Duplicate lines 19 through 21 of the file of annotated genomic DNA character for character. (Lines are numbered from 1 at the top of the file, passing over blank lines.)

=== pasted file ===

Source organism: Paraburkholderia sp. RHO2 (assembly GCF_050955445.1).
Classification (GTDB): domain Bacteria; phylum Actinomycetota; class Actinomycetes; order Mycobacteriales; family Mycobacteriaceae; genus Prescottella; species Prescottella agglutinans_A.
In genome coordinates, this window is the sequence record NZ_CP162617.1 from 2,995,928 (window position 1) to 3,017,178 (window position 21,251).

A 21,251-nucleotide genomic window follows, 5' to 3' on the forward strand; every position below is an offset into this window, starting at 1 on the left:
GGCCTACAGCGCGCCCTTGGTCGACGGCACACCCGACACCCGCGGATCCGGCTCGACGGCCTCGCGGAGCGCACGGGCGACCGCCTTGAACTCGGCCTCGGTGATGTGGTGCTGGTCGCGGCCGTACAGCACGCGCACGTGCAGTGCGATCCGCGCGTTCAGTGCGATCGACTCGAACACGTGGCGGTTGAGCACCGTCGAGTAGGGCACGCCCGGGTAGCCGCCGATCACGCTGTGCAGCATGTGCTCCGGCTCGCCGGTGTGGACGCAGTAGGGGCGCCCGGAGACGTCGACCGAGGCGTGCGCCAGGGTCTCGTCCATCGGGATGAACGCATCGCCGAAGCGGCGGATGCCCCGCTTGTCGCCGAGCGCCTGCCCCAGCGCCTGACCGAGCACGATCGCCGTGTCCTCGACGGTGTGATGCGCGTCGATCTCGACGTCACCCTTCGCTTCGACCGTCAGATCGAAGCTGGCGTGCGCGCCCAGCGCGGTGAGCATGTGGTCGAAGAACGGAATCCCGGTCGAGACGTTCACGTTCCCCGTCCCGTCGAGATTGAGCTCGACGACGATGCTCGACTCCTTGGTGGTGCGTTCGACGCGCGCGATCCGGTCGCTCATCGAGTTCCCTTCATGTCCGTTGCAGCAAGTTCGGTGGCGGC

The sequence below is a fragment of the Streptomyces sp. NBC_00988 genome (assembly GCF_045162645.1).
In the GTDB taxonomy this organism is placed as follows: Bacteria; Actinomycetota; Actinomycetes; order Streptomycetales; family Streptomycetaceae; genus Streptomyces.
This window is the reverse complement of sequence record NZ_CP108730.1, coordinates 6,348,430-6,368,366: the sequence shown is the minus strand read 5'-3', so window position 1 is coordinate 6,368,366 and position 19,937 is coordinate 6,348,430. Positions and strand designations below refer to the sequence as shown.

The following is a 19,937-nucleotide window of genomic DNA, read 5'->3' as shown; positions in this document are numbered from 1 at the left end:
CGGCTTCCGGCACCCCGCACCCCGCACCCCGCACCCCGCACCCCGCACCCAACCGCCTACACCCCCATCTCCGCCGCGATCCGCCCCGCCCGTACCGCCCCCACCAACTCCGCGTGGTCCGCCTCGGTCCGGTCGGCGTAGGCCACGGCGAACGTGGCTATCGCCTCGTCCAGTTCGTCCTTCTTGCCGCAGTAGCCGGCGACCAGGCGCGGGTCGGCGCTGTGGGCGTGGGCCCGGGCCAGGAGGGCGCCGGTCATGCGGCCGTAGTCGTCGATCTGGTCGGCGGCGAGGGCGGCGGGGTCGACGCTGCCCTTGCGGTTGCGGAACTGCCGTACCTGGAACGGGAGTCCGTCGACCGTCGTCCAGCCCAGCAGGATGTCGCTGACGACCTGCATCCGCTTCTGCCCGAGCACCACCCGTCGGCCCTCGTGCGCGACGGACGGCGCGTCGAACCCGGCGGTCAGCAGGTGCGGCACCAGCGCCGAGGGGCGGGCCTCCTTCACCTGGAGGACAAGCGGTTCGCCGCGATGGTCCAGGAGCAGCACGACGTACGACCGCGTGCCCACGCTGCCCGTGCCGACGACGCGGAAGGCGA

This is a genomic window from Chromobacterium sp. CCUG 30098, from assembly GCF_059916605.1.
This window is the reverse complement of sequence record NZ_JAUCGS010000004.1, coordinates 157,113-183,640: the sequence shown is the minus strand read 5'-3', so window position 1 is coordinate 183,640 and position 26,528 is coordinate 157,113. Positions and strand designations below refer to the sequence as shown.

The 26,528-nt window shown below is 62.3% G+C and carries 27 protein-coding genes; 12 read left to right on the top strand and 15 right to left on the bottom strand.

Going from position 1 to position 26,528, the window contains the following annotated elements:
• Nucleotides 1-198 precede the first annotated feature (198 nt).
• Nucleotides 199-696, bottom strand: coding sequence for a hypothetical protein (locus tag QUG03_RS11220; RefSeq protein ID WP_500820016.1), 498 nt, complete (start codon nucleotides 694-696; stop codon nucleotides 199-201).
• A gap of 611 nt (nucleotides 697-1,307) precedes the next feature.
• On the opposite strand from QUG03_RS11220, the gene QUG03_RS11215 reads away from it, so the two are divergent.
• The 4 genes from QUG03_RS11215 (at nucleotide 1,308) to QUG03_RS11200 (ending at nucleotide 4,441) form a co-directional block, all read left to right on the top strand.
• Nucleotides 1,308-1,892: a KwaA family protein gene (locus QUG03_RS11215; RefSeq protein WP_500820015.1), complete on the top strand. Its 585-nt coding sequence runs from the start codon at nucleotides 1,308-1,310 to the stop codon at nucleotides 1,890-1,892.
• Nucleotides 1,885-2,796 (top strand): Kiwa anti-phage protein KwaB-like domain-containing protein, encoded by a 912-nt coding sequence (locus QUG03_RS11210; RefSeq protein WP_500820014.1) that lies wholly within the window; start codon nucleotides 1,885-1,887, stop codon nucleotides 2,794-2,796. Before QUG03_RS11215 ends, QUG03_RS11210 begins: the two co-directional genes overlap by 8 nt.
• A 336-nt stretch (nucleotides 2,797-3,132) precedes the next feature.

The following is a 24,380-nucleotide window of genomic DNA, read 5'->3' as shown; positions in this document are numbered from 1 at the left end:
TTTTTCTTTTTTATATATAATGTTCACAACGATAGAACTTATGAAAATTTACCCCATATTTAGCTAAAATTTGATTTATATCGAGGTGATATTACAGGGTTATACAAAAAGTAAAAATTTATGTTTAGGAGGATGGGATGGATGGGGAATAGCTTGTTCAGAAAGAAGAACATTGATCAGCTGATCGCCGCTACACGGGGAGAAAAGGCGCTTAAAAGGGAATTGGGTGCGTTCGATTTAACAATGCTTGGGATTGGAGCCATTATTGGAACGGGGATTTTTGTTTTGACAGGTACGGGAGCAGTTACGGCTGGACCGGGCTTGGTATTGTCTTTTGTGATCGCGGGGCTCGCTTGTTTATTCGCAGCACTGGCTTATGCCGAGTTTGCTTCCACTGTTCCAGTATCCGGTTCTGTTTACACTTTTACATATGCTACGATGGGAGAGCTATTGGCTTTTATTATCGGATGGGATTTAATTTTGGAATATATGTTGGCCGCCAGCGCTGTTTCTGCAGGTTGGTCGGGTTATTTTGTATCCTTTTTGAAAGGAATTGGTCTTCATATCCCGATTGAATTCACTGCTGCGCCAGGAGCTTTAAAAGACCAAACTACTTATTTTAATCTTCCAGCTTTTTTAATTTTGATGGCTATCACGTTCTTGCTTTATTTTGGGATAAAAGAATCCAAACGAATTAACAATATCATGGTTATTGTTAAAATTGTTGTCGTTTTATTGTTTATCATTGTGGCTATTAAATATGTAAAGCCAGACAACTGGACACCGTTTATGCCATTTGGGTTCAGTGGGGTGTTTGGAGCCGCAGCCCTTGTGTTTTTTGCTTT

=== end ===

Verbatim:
• The 4 genes from QUG03_RS11215 (at nucleotide 1,308) to QUG03_RS11200 (ending at nucleotide 4,441) form a co-directional block, all read left to right on the top strand.
• Nucleotides 1,308-1,892: a KwaA family protein gene (locus QUG03_RS11215; RefSeq protein WP_500820015.1), complete on the top strand. Its 585-nt coding sequence runs from the start codon at nucleotides 1,308-1,310 to the stop codon at nucleotides 1,890-1,892.
• Nucleotides 1,885-2,796 (top strand): Kiwa anti-phage protein KwaB-like domain-containing protein, encoded by a 912-nt coding sequence (locus QUG03_RS11210; RefSeq protein WP_500820014.1) that lies wholly within the window; start codon nucleotides 1,885-1,887, stop codon nucleotides 2,794-2,796. Before QUG03_RS11215 ends, QUG03_RS11210 begins: the two co-directional genes overlap by 8 nt.